Carrera Zeus: This bike was one of the first oversize steel frames I ever rode. It proved why more stiffness could offer performance benefits. The seat tube was ovalized at the bottom bracket and stood up to anything I could dish out.
Serotta Atlanta: You didn’t need to ride a Colorado to understand that Ben Serotta was something of a cycling genius. This bike handled beautifully and wasn’t unreasonably heavy, relative to its time.
Merlin Cyclocross: I spent a whole season testing (racing) one; riding it on rough surfaces was not unlike pedaling a high-performance hammock. It was springy, light, easy to turn and only accepted E tickets.
LeMond Tete de Course: This monicker has been used on a number of bikes, but I’m thinking specifically of the series of bikes that shared metal and carbon in the frame—the “spine” bikes as they called them. The Tete de Course was titanium and carbon and while I was critical of how one fork rake was used for each size, resuling in ever-changing trail, my size, the 57cm, cornered with the precision of a draftman’s straight edge. Light, stiff and agile, I didn’t like packing it up.
Giant TCR: I fell in love with this bike rather accidentally. I tried one as I was researching how my fit might evolve on a shorter top tube compact frame. And while not as stiff as the Time VXR, it is noticeably more comfortable. Next time you think comfort is overrated, you might visit a La-Z-Boy showroom. Giant continues to offer the most aggressive compact geometry out there; the result is a broad range of fit and cornering like a cat on carpet. I’ve heard complaints about too little stiffness in the largest sizes, but I love the medium. First ever unplanned bike purchase.
Moser Leader AX: This steel rig descended like a boulder rolling down a mountain–with an inevitability that reassured its rider. It had a bottom bracket height of 26.2cm and while I’m no longer sure I need a BB that low to corner well, the experience at the time inspired confidence in me more easily than a good beer could. It had stiffness, nimble cornering, a great fit, clean lines and gorgeous fillet brazing.
Hampsten Strada Bianca: Had I been a pro I would love to have raced Paris-Roubaix. For reasons I can’t define objectively, I love taking road bikes on dirt and gravel roads. Not many bikes are specifically designed to make a non-Asphalt surface enjoyable. The Strada Bianca had a low BB, fat tires, a fair amount of trail and a long wheelbase. More fun than driving a Mini Cooper down a spillway.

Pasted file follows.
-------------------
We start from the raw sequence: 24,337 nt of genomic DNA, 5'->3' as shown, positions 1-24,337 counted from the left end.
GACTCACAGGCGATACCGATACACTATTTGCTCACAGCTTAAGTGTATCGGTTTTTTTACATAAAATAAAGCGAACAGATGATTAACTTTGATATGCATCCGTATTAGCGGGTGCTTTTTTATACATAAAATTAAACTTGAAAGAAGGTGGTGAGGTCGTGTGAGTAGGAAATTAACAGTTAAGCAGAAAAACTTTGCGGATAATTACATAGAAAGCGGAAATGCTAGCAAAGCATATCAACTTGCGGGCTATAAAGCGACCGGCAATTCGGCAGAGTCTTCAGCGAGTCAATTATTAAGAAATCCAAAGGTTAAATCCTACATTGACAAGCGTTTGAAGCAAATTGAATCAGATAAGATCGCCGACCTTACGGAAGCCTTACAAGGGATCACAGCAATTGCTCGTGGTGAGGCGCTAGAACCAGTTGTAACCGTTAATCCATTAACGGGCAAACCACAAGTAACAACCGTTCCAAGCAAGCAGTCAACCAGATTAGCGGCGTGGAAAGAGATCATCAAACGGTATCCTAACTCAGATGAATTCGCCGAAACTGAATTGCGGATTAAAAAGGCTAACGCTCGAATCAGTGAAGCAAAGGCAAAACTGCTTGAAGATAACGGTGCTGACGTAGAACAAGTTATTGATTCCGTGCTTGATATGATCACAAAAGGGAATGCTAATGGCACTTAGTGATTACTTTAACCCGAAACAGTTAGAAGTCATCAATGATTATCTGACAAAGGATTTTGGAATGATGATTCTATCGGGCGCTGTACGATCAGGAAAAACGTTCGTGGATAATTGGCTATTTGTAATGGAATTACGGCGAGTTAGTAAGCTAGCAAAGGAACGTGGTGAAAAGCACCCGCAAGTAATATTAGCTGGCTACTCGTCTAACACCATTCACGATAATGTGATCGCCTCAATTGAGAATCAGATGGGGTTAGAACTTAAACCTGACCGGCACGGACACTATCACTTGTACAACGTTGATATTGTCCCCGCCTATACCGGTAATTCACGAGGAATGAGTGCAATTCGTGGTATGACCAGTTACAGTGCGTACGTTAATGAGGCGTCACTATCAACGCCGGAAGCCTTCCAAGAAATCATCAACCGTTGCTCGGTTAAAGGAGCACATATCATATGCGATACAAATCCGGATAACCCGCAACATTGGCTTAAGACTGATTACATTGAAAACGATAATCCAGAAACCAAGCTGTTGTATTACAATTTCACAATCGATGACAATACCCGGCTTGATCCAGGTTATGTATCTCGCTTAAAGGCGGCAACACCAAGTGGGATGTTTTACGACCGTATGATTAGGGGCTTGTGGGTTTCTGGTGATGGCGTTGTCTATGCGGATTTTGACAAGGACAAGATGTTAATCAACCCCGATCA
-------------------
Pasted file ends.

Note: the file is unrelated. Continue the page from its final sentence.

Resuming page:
Felt Z1: There are two companies on the market who really get classic geometry for high-performance production bikes. Specialized is the first and Felt is the other. The Z1 isn’t the edgy, aggressive bike that the F1 is. It is nearly the ultimate century bike. Light and stiff enough to climb like a cat up drapes, it still descends with enough agility to keep the racer happy, but without the edginess of the F1. Think of the Z1 as the Super G to the F1’s slalom.
Torelli Nitro Express: My bike was a custom built for me by the man himself, Antonio Mondonico. I’ve ridden the bike in the mountains, the flats, the hills of Tuscany and always come to the same favorable conclusion. That said, with a 59cm top tube, this bike is no bantam weight. The frame tips the scales at 4 lbs., 2 oz. and determines whether I get to the top of a big climb with the lead group or some time later. Frankly, arriving a little late can be worth it. This is one of the best descending bikes I have ever ridden. It is the antithesis of crit geometry. To ride this bike is to understand Italian stage race geometry. If the cycling lexicon needed one phrase to be understood by all, this would be it. This is cycling’s answer to the grand touring sedan–sensitive, responsive, calm, gorgeous, with an understated class. I bought this bike and still ride it.
In Part III, I reveal the top of the heap so far.